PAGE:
Electrical Explosion Shakes S.F.

Times Staff Writer

An underground electrical explosion here Friday triggered a sweeping law enforcement response to rule out the possibility of a terrorist strike, shuttering a large swath of the city’s upscale shopping district for hours.

The blast shortly before 10 a.m. was ultimately traced to a faulty transformer in a Pacific Gas & Electric electrical vault. It sent flames shooting 15 feet into the air, hurled a massive concrete vault cover across the street, and sent one woman to a local burn center in critical but stable condition.

It also prompted the evacuation of hundreds of employees in the area surrounding the Crocker Galleria, a posh shopping hub close to Union Square. Dozens of local, state and federal law enforcement officials sprang into action within minutes, in the first live test of a terrorist response protocol they have been practicing monthly.

Four and a half hours later, an agitated Mayor Gavin Newsom ruled out foul play.


“There is absolutely nothing to suggest terrorism -- nothing to suggest malfeasance,” he said, noting that no bomb residue was detected in or around the underground vault.

Newsom also lashed out at PG&E;, which has experienced a series of fires and outages recently and is the target of a broad-based political effort here to place power delivery in the hands of a public entity.

The incident, coupled with an unrelated problem at a nearby substation Friday, left 2,400 customers, including city social service agencies, without electricity.

It also caused tensions between the city and the private utility to soar.


“This has cost the taxpayers an enormous amount and, God willing, will not cost a person’s life,” said an angry Newsom, flanked by the city’s police and fire chiefs. “PG&E; will be held accountable for the financial consequences. This is unacceptable and cannot continue.”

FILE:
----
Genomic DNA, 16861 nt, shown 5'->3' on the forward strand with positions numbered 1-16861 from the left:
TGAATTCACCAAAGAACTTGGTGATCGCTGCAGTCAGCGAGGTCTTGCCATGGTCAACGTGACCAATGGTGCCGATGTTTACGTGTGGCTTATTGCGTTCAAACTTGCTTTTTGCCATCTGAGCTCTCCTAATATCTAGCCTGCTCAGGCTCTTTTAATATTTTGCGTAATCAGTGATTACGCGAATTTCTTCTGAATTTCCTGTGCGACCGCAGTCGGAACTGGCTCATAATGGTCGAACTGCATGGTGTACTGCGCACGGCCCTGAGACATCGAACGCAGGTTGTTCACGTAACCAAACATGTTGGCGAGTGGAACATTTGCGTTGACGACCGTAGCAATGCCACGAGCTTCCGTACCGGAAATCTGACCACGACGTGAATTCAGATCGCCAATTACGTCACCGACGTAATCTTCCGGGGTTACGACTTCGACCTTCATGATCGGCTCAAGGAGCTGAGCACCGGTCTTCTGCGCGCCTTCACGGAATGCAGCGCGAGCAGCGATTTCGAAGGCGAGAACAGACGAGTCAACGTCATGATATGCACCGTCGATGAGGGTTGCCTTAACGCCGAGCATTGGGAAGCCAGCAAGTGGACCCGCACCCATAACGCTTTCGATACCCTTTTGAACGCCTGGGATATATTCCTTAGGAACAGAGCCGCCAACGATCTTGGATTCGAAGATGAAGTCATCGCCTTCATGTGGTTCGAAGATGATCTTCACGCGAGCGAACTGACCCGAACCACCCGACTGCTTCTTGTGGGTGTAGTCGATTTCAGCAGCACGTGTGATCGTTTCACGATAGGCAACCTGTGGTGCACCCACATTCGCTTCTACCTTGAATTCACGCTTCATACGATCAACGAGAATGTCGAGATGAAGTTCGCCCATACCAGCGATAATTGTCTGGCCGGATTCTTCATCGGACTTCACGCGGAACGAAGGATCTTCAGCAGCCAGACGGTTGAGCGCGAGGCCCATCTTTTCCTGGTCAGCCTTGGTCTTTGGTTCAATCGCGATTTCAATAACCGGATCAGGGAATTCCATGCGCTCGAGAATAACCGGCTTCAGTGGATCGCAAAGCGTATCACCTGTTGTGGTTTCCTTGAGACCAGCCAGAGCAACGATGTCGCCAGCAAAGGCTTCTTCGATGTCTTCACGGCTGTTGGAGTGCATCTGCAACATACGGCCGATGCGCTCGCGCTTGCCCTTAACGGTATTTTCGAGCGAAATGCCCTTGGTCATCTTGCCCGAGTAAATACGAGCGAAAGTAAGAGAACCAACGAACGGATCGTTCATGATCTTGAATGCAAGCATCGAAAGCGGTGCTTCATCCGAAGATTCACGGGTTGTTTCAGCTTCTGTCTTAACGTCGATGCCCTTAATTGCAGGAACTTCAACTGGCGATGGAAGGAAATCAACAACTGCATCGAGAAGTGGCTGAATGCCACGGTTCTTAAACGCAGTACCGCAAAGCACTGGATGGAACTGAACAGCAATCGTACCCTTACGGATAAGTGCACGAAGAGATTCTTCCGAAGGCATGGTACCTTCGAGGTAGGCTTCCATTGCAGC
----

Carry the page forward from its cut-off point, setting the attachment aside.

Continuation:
The city’s chief administrative officer was dispatched to the scene to tally the public cost, and the city attorney was notified. Newsom encouraged private businesses that lost money from the lengthy street closures to seek compensation from the private utility.

He said that more than 75 police officers and firefighters responded to the scene, many in less than three minutes after the blast.

In accordance with anti-terror protocols developed since Sept. 11, the FBI and hazardous materials experts from the state’s Environmental Protection Agency were on hand. The state Office of Emergency Services was also notified.


Visibly chastened, Jeff Butler, PG&E;'s senior vice president of transmission and distribution, wished a speedy recovery for the injured woman, whose family asked that no personal information about her be disclosed.

He said the utility had been working to improve operations since a recent substation fire widely disrupted service to the city.

He could not recall another explosion of this type and said the incident would be thoroughly investigated.

“I would welcome the city to join us in reviewing all our maintenance and safety records,” he said.


The blast occurred as many employees were just getting to work and as high-end shops -- the blast occurred directly in front of a Ralph Lauren boutique -- were opening.

“It’s a very traveled intersection,” said attorney Kirsten Galler, 26, who was across the street when the blast sent a wall of flame into the air and a black cloud billowing toward her.

Although Galler said she thought from the beginning that the blast, which sent two manhole covers flying, was accidental, others immediately suspected a terrorist hit.

“It was a hell of a jolt. There were sparks and flames and billowing smoke,” said Lowell Haky, 43, an attorney for Charles Schwab, who evacuated his upstairs office immediately according to a plan implemented after Sept. 11.


“When we ran out of the building, there was a piece of burning metal on the ground,” he said. “We all took off, thinking that it could be a bomb.”